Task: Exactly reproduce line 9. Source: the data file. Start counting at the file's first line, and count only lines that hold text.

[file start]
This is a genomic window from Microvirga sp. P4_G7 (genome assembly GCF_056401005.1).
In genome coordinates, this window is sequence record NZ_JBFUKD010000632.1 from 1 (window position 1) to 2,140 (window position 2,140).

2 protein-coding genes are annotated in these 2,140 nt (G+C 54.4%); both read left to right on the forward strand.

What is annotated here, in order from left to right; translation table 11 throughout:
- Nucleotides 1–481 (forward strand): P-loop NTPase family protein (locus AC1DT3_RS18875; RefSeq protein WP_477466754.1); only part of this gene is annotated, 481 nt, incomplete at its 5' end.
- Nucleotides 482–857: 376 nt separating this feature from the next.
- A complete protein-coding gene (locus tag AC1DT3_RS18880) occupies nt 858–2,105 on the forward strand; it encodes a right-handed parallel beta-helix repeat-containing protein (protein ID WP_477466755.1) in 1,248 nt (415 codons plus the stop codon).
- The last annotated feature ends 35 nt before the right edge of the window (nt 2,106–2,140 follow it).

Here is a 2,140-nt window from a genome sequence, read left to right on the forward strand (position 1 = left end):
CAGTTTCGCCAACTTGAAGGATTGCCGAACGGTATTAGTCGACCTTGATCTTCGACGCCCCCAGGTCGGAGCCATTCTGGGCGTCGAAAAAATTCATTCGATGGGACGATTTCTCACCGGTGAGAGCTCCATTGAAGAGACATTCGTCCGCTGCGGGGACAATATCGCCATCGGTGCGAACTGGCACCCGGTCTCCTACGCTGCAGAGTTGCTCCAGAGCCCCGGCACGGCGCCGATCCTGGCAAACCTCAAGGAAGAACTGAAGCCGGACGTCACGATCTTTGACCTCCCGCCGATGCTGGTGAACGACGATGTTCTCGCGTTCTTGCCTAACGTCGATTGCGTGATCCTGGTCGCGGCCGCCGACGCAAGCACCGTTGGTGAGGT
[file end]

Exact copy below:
Here is a 2,140-nt window from a genome sequence, read left to right on the forward strand (position 1 = left end):